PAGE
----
For Raitt The Main Ingredient Is Blues

by Kevin Burton

   An unexpected gift I received in the early 90s keeps on giving to this day. 

   My friend Sarah gave me a Bonnie Raitt cassette for no occasion or reason I know of.  I’m very happy she did. It’s unlikely I would have become so familiar with Raitt’s work otherwise.

   My 17th album challenge post is a tribute to the album “Nick Of Time” and to Bonnie Raitt.

   I didn’t listen to my gift cassette right away.  In those days I was spinning Billy Joel tunes, some Elton John and my Mexican stuff. The Christian music I listened to was of a similar style, Imperials or Keith Green.

   When I finally listened to Nick Of Time, there was a real sense of otherness to it. I was not sophisticated enough at the time to know what that otherness was. My musical palette had been pretty limited.

   But I liked the cassette. So let’s say I wanted to buy another Bonnie Raitt tape, which I most certainly did.  Where would I get it? What section of the record store (we still had such things then) would I look in?

   I misidentified the otherness of Bonnie Raitt as country.  That’s how my mind worked then. If it was American popular music and it wasn’t rock, it must be country. Even the FM radio stations I listened to had an AM-like top-40 format.    

   Later I would learn that the otherness was delta blues. Raitt’s music is highly influenced by delta blues. 

   When I tasted Cincinnati-style chili for the first time, I knew there was something different about it that separated it from what I had come to know as “chili.” I could never have guessed there was cocoa in the mix.

   That was a notable culinary lesson for me. Bonnie Raitt provided a bit of musical education. Nothing about my top-40 diet of Hall and Oates and Barry Manilow would have made me hip to the delta blues.

   Thanks to Raitt I have developed that taste.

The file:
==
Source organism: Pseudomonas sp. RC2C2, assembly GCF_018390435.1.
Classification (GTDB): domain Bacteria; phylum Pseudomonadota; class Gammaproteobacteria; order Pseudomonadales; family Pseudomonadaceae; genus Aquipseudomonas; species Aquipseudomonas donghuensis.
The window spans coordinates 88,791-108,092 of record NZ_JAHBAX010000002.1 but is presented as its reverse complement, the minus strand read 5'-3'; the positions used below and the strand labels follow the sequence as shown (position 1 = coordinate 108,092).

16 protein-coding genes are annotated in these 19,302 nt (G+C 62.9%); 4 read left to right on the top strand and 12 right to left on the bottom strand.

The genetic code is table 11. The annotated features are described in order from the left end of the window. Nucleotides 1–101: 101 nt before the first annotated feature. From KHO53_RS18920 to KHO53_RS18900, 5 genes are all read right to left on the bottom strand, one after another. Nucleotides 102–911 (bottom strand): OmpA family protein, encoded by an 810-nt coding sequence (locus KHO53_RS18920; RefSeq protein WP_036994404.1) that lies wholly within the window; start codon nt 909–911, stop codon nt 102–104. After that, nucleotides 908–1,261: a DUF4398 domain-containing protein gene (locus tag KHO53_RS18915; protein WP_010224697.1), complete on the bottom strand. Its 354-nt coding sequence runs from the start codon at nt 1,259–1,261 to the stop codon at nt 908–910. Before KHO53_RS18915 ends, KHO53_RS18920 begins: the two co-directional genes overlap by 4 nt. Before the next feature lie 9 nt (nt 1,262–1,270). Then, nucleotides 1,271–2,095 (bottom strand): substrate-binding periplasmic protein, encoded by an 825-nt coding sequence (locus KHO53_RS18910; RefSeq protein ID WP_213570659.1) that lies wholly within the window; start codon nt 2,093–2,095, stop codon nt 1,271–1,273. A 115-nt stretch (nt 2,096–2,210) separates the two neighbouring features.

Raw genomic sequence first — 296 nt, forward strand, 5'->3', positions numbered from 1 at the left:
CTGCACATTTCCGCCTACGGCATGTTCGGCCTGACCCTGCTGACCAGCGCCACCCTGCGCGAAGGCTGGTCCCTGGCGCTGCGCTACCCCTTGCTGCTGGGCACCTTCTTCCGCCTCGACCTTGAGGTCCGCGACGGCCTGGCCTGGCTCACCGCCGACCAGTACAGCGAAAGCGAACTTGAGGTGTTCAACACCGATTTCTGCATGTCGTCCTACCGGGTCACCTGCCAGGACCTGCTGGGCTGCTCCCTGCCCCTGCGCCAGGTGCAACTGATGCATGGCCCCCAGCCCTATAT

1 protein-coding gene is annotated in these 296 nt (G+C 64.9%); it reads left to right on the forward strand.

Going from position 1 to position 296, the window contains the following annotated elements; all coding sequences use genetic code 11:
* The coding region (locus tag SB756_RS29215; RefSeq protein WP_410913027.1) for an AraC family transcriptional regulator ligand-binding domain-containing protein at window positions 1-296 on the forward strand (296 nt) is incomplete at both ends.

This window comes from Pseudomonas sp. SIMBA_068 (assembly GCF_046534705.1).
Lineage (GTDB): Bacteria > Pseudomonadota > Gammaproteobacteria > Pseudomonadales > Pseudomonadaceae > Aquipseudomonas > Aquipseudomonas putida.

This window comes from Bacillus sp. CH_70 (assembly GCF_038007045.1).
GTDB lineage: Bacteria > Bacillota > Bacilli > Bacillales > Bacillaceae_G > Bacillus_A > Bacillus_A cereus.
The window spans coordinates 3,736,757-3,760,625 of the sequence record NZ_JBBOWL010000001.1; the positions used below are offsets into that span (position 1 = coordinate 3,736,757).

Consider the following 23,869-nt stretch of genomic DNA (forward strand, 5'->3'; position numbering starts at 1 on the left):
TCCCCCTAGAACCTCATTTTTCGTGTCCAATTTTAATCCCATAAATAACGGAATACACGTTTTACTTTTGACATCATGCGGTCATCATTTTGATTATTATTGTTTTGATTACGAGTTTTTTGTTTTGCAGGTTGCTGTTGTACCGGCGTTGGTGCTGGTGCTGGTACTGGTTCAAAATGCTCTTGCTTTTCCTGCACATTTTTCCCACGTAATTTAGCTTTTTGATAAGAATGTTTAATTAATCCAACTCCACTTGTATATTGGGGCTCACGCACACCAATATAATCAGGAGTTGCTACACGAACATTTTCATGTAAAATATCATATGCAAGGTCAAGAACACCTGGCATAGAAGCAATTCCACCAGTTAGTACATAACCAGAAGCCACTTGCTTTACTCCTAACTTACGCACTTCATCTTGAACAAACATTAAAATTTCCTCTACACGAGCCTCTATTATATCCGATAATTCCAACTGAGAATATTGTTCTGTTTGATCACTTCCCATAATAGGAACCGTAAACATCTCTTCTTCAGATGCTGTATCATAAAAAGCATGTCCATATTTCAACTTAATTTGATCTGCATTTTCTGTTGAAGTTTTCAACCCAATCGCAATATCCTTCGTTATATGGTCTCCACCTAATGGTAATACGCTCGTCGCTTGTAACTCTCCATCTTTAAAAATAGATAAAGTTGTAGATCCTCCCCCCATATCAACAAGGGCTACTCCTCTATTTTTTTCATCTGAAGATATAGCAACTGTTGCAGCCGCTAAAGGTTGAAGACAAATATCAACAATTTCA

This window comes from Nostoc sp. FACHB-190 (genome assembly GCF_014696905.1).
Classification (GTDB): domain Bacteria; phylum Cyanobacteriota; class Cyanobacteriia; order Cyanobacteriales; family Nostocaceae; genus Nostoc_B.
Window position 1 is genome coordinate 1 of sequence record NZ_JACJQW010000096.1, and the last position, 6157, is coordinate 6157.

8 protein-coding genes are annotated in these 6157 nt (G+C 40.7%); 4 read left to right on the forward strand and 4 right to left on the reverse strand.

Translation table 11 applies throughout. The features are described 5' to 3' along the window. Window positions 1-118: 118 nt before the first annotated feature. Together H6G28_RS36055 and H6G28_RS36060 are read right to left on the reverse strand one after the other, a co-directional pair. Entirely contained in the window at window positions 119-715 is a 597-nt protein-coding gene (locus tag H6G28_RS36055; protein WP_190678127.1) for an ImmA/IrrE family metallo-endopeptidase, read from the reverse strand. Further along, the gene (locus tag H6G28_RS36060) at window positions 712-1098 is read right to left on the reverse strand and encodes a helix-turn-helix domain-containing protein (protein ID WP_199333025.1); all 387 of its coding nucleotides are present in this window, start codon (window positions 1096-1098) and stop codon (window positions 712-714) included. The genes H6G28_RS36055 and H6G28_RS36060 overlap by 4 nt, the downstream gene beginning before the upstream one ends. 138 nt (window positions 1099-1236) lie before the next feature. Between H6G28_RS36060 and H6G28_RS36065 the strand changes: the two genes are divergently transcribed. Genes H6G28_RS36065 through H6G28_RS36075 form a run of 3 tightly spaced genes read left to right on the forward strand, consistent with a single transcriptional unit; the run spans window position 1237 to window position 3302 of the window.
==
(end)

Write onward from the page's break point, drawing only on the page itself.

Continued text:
But Raitt is not just a blues singer. She had many influences. Among those she listed for Bob Costas on the Later show in 1989 were Aretha Franklin, Peter Paul and Mary and the Beatles as well as the delta blues masters.

   On Nick of Time you will hear rock, country, pop and blues. Her song “The Road’s My Middle Name,” is the one I would call pure blues.

    Just as you don’t taste chocolate in Cincinnati chili, you don’t always get a pure blues feeling from Raitt. But you know it’s there and you know how it’s flavoring the music.

   Raitt told Costas that “Nick of Time” represented clarity and maturity, a “coming out of a dark period.”

     Warner Brothers records had recently dumped her and she had ended a bad relationship.  She said her rock and roll lifestyle had caught up with her. She had to get off drugs and alcohol.  She has called “Nick Of Time” her “first sober album.”

   “It seemed that some changes needed to be made. I looked at myself and just felt I wasn’t being the best version of me that I could. I wasn’t going to blame anyone other than myself,” Raitt said, quoted on Wikipedia.

   With all that in mind, the first song “Nick Of Time” is the perfect title tune. It speaks to generational issues, parents aging, the biological clocks of women who want children. “Scared to run out of time,” is a refrain.  These lyrics are the words of a grown-up. They set a tone.

   My favorite song on the record is “Thing Called Love.”  That song has serious swing and the great lyric, “I ain’t no porcupine, take off your kid gloves.”

   It’s tough to be original writing a love song these days.  It’s all been said by now. Somehow in “Love Letter,” Raitt comes up with a little different twist.  Repeated elements, love letters love songs and the radio make for a winner, guaranteed.

   Check out the way Raitt delivers the word “deadly” in “I Will Not Be Denied.” It’s positively arresting.

   The album won three awards at the 1990 Grammies including album of the year for 1989.

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